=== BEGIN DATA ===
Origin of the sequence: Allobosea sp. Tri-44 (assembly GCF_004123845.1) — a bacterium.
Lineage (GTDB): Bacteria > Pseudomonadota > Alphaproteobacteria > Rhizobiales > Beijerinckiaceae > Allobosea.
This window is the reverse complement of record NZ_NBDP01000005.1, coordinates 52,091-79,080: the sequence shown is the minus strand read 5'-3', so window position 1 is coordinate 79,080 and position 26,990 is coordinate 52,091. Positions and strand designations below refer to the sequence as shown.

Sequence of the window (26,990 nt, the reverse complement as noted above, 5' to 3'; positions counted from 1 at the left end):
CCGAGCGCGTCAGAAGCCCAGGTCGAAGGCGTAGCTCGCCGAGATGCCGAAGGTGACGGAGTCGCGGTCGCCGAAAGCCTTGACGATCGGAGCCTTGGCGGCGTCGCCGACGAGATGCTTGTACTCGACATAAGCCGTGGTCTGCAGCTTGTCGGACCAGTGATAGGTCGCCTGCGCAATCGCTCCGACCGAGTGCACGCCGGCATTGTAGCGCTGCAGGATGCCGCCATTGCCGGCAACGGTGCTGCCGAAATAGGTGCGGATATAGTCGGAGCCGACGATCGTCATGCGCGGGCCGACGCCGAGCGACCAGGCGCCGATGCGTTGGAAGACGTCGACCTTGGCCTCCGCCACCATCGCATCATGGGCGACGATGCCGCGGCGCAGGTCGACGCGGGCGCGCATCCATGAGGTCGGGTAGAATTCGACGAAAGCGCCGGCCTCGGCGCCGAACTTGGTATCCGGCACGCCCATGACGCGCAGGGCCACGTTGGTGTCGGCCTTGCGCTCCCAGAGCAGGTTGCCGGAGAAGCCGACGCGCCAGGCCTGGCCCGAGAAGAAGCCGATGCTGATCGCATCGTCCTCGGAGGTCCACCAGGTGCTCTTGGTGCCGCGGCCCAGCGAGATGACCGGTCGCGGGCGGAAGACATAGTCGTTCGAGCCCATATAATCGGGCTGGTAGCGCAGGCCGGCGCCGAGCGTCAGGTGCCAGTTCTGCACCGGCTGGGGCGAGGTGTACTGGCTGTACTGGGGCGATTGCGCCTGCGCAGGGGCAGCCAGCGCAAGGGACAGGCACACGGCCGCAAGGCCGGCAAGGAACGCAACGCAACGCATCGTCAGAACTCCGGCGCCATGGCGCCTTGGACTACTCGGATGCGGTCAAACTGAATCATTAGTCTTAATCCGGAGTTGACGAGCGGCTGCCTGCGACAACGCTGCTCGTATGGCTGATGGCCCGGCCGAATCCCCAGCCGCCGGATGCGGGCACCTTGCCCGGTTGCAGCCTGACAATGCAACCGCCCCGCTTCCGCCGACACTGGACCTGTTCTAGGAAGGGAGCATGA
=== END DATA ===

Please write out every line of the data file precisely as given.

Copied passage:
Origin of the sequence: Allobosea sp. Tri-44 (assembly GCF_004123845.1) — a bacterium.
Lineage (GTDB): Bacteria > Pseudomonadota > Alphaproteobacteria > Rhizobiales > Beijerinckiaceae > Allobosea.
This window is the reverse complement of record NZ_NBDP01000005.1, coordinates 52,091-79,080: the sequence shown is the minus strand read 5'-3', so window position 1 is coordinate 79,080 and position 26,990 is coordinate 52,091. Positions and strand designations below refer to the sequence as shown.

Sequence of the window (26,990 nt, the reverse complement as noted above, 5' to 3'; positions counted from 1 at the left end):
CCGAGCGCGTCAGAAGCCCAGGTCGAAGGCGTAGCTCGCCGAGATGCCGAAGGTGACGGAGTCGCGGTCGCCGAAAGCCTTGACGATCGGAGCCTTGGCGGCGTCGCCGACGAGATGCTTGTACTCGACATAAGCCGTGGTCTGCAGCTTGTCGGACCAGTGATAGGTCGCCTGCGCAATCGCTCCGACCGAGTGCACGCCGGCATTGTAGCGCTGCAGGATGCCGCCATTGCCGGCAACGGTGCTGCCGAAATAGGTGCGGATATAGTCGGAGCCGACGATCGTCATGCGCGGGCCGACGCCGAGCGACCAGGCGCCGATGCGTTGGAAGACGTCGACCTTGGCCTCCGCCACCATCGCATCATGGGCGACGATGCCGCGGCGCAGGTCGACGCGGGCGCGCATCCATGAGGTCGGGTAGAATTCGACGAAAGCGCCGGCCTCGGCGCCGAACTTGGTATCCGGCACGCCCATGACGCGCAGGGCCACGTTGGTGTCGGCCTTGCGCTCCCAGAGCAGGTTGCCGGAGAAGCCGACGCGCCAGGCCTGGCCCGAGAAGAAGCCGATGCTGATCGCATCGTCCTCGGAGGTCCACCAGGTGCTCTTGGTGCCGCGGCCCAGCGAGATGACCGGTCGCGGGCGGAAGACATAGTCGTTCGAGCCCATATAATCGGGCTGGTAGCGCAGGCCGGCGCCGAGCGTCAGGTGCCAGTTCTGCACCGGCTGGGGCGAGGTGTACTGGCTGTACTGGGGCGATTGCGCCTGCGCAGGGGCAGCCAGCGCAAGGGACAGGCACACGGCCGCAAGGCCGGCAAGGAACGCAACGCAACGCATCGTCAGAACTCCGGCGCCATGGCGCCTTGGACTACTCGGATGCGGTCAAACTGAATCATTAGTCTTAATCCGGAGTTGACGAGCGGCTGCCTGCGACAACGCTGCTCGTATGGCTGATGGCCCGGCCGAATCCCCAGCCGCCGGATGCGGGCACCTTGCCCGGTTGCAGCCTGACAATGCAACCGCCCCGCTTCCGCCGACACTGGACCTGTTCTAGGAAGGGAGCATGA